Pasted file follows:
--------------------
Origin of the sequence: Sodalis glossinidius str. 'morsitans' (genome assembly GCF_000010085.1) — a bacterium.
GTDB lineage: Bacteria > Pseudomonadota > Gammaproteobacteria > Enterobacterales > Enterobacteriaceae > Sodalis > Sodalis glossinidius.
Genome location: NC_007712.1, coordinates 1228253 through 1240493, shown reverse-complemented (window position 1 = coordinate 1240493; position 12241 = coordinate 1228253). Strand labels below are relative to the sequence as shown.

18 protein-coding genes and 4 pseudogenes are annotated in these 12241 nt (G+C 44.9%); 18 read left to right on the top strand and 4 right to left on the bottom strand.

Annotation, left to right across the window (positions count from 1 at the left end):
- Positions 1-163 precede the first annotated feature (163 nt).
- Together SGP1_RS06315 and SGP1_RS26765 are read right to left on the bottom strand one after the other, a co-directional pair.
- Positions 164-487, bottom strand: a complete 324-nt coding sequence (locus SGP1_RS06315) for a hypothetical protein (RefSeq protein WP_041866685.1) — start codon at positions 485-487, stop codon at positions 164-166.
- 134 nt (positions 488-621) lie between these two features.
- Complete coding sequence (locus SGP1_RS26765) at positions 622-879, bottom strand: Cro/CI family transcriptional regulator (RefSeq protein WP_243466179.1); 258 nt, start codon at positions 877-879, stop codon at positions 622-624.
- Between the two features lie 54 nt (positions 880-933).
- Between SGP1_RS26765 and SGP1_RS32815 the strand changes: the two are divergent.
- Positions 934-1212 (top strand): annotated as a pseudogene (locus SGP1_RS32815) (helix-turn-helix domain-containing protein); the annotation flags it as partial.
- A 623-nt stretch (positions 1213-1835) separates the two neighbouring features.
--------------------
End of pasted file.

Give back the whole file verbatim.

Origin of the sequence: Sodalis glossinidius str. 'morsitans' (genome assembly GCF_000010085.1) — a bacterium.
GTDB lineage: Bacteria > Pseudomonadota > Gammaproteobacteria > Enterobacterales > Enterobacteriaceae > Sodalis > Sodalis glossinidius.
Genome location: NC_007712.1, coordinates 1228253 through 1240493, shown reverse-complemented (window position 1 = coordinate 1240493; position 12241 = coordinate 1228253). Strand labels below are relative to the sequence as shown.

18 protein-coding genes and 4 pseudogenes are annotated in these 12241 nt (G+C 44.9%); 18 read left to right on the top strand and 4 right to left on the bottom strand.

Annotation, left to right across the window (positions count from 1 at the left end):
- Positions 1-163 precede the first annotated feature (163 nt).
- Together SGP1_RS06315 and SGP1_RS26765 are read right to left on the bottom strand one after the other, a co-directional pair.
- Positions 164-487, bottom strand: a complete 324-nt coding sequence (locus SGP1_RS06315) for a hypothetical protein (RefSeq protein WP_041866685.1) — start codon at positions 485-487, stop codon at positions 164-166.
- 134 nt (positions 488-621) lie between these two features.
- Complete coding sequence (locus SGP1_RS26765) at positions 622-879, bottom strand: Cro/CI family transcriptional regulator (RefSeq protein WP_243466179.1); 258 nt, start codon at positions 877-879, stop codon at positions 622-624.
- Between the two features lie 54 nt (positions 880-933).
- Between SGP1_RS26765 and SGP1_RS32815 the strand changes: the two are divergent.
- Positions 934-1212 (top strand): annotated as a pseudogene (locus SGP1_RS32815) (helix-turn-helix domain-containing protein); the annotation flags it as partial.
- A 623-nt stretch (positions 1213-1835) separates the two neighbouring features.